And it was successful not only in Europe. The third generation of the Jazz/Fit was proof.
Even if some people are considering the Jazz as a hatch-back, it is more of a minivan in the sub-compact segment. There were more car manufacturers that tried the recipe in Europe and didn’t have any luck. But the little Jazz did.
For the third generation, introduced on the Japanese market in 2013 and a year later was launched at the 2014 North American International Auto Show as a 2015 model. The design was around the spaceframe used for the unibody construction. Since it used high-strength stell-alloys, it allowed the manufacturer to built the car even smaller than before, despite the “expand the car” trend of the market. The new headlights were in the same theme design with the Civic and the HR-V model. The ascending sideline was ended into connection with the rear, high-mounted taillights.
Inside, the cabin was very spacious for its class. The flat platform with torsion beam suspension on the rear allowed a special multi-configuration interior system that allowed the rear seats to be either folded or raised.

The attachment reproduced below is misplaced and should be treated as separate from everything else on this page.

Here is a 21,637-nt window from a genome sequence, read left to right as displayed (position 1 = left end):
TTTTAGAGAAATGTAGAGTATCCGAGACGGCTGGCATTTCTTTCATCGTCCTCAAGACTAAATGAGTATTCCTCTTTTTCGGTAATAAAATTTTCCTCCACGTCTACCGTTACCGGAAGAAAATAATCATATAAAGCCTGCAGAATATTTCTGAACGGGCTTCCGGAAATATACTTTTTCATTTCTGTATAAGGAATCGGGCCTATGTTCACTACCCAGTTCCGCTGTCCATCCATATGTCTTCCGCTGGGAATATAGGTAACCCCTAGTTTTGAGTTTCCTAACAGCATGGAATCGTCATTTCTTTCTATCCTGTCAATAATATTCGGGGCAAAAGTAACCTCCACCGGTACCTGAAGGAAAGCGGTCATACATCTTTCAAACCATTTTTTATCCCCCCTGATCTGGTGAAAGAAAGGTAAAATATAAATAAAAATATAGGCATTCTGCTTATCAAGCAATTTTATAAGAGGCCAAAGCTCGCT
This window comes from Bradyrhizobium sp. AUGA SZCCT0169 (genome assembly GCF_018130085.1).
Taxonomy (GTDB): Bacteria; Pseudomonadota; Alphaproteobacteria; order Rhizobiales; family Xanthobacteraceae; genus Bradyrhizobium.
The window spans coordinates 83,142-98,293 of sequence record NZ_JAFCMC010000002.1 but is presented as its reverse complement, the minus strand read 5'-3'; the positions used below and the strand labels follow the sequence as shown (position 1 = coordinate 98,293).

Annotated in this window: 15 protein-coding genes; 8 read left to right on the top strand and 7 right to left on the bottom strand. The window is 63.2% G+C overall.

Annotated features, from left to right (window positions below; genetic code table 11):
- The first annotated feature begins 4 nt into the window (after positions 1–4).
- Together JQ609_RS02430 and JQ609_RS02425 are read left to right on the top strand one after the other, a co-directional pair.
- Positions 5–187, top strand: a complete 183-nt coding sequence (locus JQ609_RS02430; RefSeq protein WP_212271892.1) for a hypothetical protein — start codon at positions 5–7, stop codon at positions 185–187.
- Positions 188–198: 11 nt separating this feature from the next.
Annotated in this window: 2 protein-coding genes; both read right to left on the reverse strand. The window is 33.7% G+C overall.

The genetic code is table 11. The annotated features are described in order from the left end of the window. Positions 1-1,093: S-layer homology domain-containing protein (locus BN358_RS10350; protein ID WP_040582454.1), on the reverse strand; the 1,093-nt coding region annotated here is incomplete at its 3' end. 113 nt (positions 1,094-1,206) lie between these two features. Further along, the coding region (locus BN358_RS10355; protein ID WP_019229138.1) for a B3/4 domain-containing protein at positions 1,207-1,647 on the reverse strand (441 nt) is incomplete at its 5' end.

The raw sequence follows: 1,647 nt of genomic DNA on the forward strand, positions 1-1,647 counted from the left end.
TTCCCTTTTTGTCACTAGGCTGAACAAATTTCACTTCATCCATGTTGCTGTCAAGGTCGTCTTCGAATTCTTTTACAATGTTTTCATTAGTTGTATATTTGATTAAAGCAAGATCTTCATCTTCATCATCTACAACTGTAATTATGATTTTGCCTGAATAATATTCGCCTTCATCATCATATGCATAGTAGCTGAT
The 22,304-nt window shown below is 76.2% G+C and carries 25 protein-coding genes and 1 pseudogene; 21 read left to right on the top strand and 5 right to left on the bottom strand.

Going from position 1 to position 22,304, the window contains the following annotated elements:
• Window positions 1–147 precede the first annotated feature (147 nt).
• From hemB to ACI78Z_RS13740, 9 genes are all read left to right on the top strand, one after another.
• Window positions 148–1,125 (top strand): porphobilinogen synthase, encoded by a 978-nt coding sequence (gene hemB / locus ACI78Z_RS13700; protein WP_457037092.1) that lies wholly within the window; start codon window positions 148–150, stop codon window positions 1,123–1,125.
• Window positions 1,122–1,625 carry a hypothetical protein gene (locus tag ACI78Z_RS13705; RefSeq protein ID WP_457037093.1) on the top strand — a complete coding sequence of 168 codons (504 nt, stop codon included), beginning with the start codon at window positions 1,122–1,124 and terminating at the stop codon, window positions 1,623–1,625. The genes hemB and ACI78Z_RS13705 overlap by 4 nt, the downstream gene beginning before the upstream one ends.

Under the hood, there were more engine options available, depending on the market. The base unit was a 1.3-liter, while the top-spec was a hybrid version equipped with a 1.5-liter Atkinson engine plus an electric motor.
The second generation of the small-sized MPV Honda Jazz was introduced in 2007 at the Tokyo Motor Show.
It was slightly bigger than its predecessor.
Even though the small-class MPV market was not big, the Japanese car-maker Honda decided to launch such a car in 2001. It looked like an evolution from the Japanese kei-cars. But it was more than that. It started a trend that no other car-maker was able to follow.
The egg-shaped Jazz featured a sloped front hood, which was continued by the raked windshield like they were drawn with one single line. The car’s designer, Daisuke Sawai, said that it draw it like that so there was no confusion. The arched roofline and the abrupt rear end was inspired by the bigger sibling, the Odyssey.
Inside, the car was very big for its size. The wide and tall windshield made the passengers feel like they were on open air. The dashboard was installed lower than on other cars and, on the passenger side, there were two storage compartments. The high seating position made possible a bigger leg-room for the rear passengers. One of the key features of the Jazz was the Magic-seats system, which allowed the rear seats to be folded or raised, creating a tall transport area, such as a plant.
For the engine compartment, Honda installed two gasoline engines for most of the market, and a third for specific ones. The platform was based on struts suspension for the front and trailing arms for the rear. The same platform was used for the Honda HR-V cross-over vehicle.
Honda tried to offer a bigger car in the small class segment, but the carmaker didn’t mean extended, but roomier, and that was the Fit/Jazz.